They head for the warmth of that café in Kasimierz, the old Jewish quarter named after King Kasimierz of the sixteenth century—a “Golden Age,” he mentions, of be- nevolence toward Jews, who were fleeing to Poland from pogroms and persecutions all over Europe. However, his companions, though they nod and smile, cannot come up with a response to all his information, which he’d hoped might stoke a faltering conversation. He tries to mend his pedantic tone but soon falls back on his research for want of a better antidote to their blithe ignorance, instructing them that in former times, their city was a cultural center of this country’s Jewish population. After September 1939, when southwest Poland was seized by the Third Reich, the Jews were driven from their houses into a ghetto over near the river, permitting Obergruppenführer Frank to boast that Cracow was the first Juden-frei city in the Occupied Territory.

The girl looks at her companion. Juden-frei? What can he be telling us?

“But of course you know your own history much better than some foreigner who has never been here.”

They share his rueful smile. “Not even to Cracow?” the girl entreats him, hand circling to summon up its fabled spell. “But you are speak okay Polish,” Mirek says, urging their guest to tell them more about this “Juden-frei”: how amusing that in all their lives they have never met a single Jew, not one!

He watches them chortle at the idea of knowing Jews. “I suppose that’s not so strange, under the circumstances,” he says. “Very few survived the war and scarcely any have returned even today. Small wonder.”

“Is small wonder!” Mirek agrees fervently. “Is small wonder!” the girl says. Uneasy, the lovers peer about them for some trace of missing Jews as if these buildings dark with centuries of soot were rife with Hebrew secrets.

In coal fog and December rain, the thousand-year-old city lies steeped in his own weariness and melancholy. He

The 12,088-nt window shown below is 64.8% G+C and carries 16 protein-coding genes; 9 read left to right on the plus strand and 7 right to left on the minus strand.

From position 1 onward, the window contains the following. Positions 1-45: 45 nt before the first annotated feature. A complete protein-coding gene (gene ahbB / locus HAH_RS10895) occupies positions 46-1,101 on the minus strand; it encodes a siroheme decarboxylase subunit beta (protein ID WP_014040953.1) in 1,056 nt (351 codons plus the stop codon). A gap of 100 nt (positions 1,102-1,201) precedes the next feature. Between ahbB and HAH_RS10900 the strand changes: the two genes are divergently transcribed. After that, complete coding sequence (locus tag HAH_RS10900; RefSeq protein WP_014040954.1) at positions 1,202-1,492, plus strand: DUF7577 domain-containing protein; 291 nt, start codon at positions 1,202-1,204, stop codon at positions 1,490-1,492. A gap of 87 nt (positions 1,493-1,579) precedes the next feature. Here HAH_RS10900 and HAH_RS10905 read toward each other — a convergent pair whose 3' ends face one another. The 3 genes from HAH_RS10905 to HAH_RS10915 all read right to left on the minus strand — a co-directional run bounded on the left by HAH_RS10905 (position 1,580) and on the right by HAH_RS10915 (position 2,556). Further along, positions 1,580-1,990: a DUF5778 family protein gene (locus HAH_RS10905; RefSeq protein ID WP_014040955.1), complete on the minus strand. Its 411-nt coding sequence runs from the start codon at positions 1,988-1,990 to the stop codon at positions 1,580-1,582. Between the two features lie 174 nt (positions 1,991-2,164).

has no wish to visit the Old Synagogue, built in the Renaissance. Thank you, he says, but he is too tired from his night of travel. “Okay, no problem,” Mirek laughs. “Tired is natural.” And Wanda smiles, “Okay, tired is natural, no problem exactly.” The lovers hug in celebration of their juicy life (and perhaps also to warm themselves: Mirek wears only a thin white turtleneck under his light leather-type jacket and Wanda a denim jacket with over-bold white stitching and an orange faux-fox collar).

So delighted are these lovers with their rare opportunity to practice English that they offer to drive their captive stranger all the way to his destination “just for the fun.” Don’t be silly, he protests, it is much too far, they will have to return on icy roads in the winter dark— “No, no, sir, please, sir, you are the guest of Poland!” If he insists, the guest of Poland can help pay the petrol, is okay? “Yes, it is okay exactly,” the girl laughs. Anyway her parents live in a nearby town and maybe her boyfriend can stay over, too, if Papa will permit.

Read More Show Less

Customer Reviews

Average Rating 4
( 4 )
Rating Distribution

5 Star

(2)

4 Star

(1)

3 Star

(0)

2 Star

(0)

1 Star

(1)

Your Rating:

Your Name: Create a Pen Name or

Barnes & Noble.com Review Rules

Our reader reviews allow you to share your comments on titles you liked, or didn't, with others. By submitting an online review, you are representing to Barnes & Noble.com that all information contained in your review is original and accurate in all respects, and that the submission of such content by you and the posting of such content by Barnes & Noble.com does not and will not violate the rights of any third party. Please follow the rules below to help ensure that your review can be posted.

Reviews by Our Customers Under the Age of 13